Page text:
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Author Topic: [GUIDE] Create a Bitcoin address from scratch  (Read 4113 times)
jackjack
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August 19, 2011, 01:10:05 AM
 #1

As requested here: https://bitcointalk.org/index.php?topic=37966.msg466652#msg466652


  • Download Pywallet. You only need to install Python 2.7. If you encounter some problems installing Python, post in pywallet thread, someone will answer you quickly
  • Pick 64 random characters in the following list: [1234567890abcdef]
  • For example, say you chose "1234567890abcdef1234567890abcdef1234567890abcdef1234567890abcdef"
  • Run the console (Windows-R then "cmd" then Enter on windows)
  • Run:
Code:
cd 'the directory where you downloaded pywallet'
  • Then run:
Code:
./pywallet.py --info --importhex --importprivkey 1234567890abcdef1234567890abcdef1234567890abcdef1234567890abcdef


This should returns:
Code:
Address (Bitcoin): 19ffB4HttNCHfY1t3YuErEytCspyHyVMwv
Privkey (Bitcoin): 5HxJb9hZNXEEk9SAM3J7gXBK6zgkkLW5dpx2WDdBZub8HxifdDH
Hexprivkey: 1234567890abcdef1234567890abcdef1234567890abcdef1234567890abcdef
The first line is your address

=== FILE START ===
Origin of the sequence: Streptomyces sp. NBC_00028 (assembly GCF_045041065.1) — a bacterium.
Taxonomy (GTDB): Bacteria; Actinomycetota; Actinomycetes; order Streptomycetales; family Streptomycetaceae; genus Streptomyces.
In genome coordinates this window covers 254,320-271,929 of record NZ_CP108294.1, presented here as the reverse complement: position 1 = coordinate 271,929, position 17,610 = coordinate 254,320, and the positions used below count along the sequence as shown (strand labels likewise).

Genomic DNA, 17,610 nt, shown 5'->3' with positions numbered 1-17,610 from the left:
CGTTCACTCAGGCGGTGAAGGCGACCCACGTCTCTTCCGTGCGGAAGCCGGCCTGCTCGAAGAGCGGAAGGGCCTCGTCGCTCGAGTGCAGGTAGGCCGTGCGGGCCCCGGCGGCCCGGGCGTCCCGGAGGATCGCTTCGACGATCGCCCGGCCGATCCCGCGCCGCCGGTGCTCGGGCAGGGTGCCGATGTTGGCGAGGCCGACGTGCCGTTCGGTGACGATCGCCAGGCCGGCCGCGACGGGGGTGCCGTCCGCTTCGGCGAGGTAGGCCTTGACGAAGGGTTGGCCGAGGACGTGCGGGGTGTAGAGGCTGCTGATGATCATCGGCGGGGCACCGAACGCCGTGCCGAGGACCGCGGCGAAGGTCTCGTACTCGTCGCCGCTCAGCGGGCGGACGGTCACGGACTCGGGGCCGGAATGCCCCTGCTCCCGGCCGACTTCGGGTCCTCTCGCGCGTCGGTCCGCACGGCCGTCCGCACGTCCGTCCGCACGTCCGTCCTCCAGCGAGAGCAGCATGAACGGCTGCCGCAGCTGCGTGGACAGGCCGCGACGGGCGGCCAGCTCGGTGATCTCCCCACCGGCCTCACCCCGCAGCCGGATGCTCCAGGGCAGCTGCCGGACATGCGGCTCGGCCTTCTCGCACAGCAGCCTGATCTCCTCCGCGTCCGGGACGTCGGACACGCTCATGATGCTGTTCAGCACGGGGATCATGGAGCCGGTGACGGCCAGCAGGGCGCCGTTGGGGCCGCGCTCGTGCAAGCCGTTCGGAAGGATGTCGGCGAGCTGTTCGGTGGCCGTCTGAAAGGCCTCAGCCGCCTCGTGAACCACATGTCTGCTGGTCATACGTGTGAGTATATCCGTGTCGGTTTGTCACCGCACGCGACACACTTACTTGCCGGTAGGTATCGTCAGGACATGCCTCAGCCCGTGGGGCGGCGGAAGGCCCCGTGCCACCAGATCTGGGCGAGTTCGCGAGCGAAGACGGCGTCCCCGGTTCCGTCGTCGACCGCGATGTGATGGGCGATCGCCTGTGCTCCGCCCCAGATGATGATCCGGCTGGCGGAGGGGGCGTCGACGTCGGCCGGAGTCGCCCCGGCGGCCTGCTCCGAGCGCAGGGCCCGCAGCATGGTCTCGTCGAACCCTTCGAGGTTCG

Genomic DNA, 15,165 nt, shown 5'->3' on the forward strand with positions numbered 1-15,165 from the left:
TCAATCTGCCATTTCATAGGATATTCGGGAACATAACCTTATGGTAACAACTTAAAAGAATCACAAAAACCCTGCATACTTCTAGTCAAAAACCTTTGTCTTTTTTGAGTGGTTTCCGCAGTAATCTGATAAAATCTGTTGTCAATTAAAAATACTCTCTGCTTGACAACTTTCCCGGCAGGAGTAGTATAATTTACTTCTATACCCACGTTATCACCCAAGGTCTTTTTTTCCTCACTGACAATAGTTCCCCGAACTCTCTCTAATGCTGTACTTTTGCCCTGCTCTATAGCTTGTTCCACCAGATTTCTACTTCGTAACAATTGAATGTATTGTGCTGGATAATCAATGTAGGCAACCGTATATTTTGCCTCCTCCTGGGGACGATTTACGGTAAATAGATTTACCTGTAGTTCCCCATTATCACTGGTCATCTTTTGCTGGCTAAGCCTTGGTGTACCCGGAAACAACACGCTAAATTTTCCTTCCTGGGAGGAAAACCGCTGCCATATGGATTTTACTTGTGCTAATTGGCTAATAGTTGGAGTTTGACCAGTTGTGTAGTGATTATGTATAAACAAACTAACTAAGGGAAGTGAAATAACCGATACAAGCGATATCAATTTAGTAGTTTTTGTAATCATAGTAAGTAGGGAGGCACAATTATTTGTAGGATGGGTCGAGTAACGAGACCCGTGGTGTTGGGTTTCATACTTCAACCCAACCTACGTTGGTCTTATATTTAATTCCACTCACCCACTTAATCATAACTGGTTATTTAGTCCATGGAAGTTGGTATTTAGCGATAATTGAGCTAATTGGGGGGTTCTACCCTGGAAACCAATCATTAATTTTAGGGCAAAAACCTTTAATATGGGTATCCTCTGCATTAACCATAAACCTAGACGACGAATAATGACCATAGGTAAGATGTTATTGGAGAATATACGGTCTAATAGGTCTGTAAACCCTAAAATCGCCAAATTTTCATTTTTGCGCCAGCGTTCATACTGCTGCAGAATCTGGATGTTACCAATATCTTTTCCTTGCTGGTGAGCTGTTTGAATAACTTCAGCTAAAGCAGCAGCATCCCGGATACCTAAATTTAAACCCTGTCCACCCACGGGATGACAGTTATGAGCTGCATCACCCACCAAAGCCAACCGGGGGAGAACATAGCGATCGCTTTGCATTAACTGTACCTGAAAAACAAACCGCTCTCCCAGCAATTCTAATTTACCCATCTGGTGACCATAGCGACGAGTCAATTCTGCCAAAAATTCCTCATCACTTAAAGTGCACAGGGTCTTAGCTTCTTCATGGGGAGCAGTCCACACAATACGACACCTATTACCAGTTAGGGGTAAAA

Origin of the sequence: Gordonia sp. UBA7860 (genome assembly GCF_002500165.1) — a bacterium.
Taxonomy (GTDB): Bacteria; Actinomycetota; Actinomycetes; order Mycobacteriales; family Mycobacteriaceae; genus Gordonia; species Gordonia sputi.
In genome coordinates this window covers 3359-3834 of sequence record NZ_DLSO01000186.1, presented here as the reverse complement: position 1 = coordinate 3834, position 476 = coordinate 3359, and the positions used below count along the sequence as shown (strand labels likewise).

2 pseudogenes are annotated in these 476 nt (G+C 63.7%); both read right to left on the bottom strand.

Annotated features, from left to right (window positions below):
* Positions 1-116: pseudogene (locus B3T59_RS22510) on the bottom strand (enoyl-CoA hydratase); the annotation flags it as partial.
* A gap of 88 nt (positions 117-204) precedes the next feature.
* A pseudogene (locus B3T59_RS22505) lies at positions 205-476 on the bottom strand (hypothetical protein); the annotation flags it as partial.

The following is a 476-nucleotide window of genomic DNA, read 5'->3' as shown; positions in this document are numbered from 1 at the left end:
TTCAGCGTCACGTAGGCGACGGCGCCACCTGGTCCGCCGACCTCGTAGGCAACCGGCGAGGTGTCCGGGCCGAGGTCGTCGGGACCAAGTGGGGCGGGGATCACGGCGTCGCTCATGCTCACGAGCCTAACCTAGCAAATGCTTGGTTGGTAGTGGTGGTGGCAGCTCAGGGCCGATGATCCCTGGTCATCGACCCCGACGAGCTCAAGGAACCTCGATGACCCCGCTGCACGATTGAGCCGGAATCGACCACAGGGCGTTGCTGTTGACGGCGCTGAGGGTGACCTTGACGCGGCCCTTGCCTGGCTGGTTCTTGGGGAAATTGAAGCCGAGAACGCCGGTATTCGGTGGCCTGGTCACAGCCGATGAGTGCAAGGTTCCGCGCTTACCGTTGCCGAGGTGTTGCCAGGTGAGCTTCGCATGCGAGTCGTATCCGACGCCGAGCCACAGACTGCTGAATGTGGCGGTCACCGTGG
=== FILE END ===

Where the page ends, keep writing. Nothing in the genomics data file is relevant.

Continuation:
The second and the third is two different manners to write your private key, you don't have to save/print both, but be sure to keep at least one of them

Own address: 19QkqAza7BHFTuoz9N8UQkryP4E9jHo4N3 - Pywallet support: 1AQDfx22pKGgXnUZFL1e4UKos3QqvRzNh5 - Bitcointalk++ script support: 1Pxeccscj1ygseTdSV1qUqQCanp2B2NMM2
Pywallet: instructions. Encrypted wallet support, export/import keys/addresses, backup wallets, export/import CSV data from/into wallet, merge wallets, delete/import addresses and transactions, recover altcoins sent to bitcoin addresses, sign/verify messages and files with Bitcoin addresses, recover deleted wallets, etc.
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TTBit
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August 19, 2011, 12:28:15 PM
 #2

Just saw this thread. THANK YOU!

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August 20, 2011, 07:49:52 AM
 #3

jackjack, thank you for the guide.

I was hoping someone could help, I can't get it to work.

I am not a programmer.

* Windows 7, 64bit
* installed Python 2.7, its in \Python27
* Downloaded v1.2 from: https://github.com/jackjack-jj/pywallet I threw it right in the \Python27 directory

Code:
C:\Python27>pywallet.py
Traceback (most recent call last):
  File "C:\Python27\pywallet.py", line 1320, in <module>
    class WIRoot(resource.Resource):
NameError: name 'resource' is not defined

EDIT: Fixed. Thank you!

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August 20, 2011, 08:26:42 AM
 #4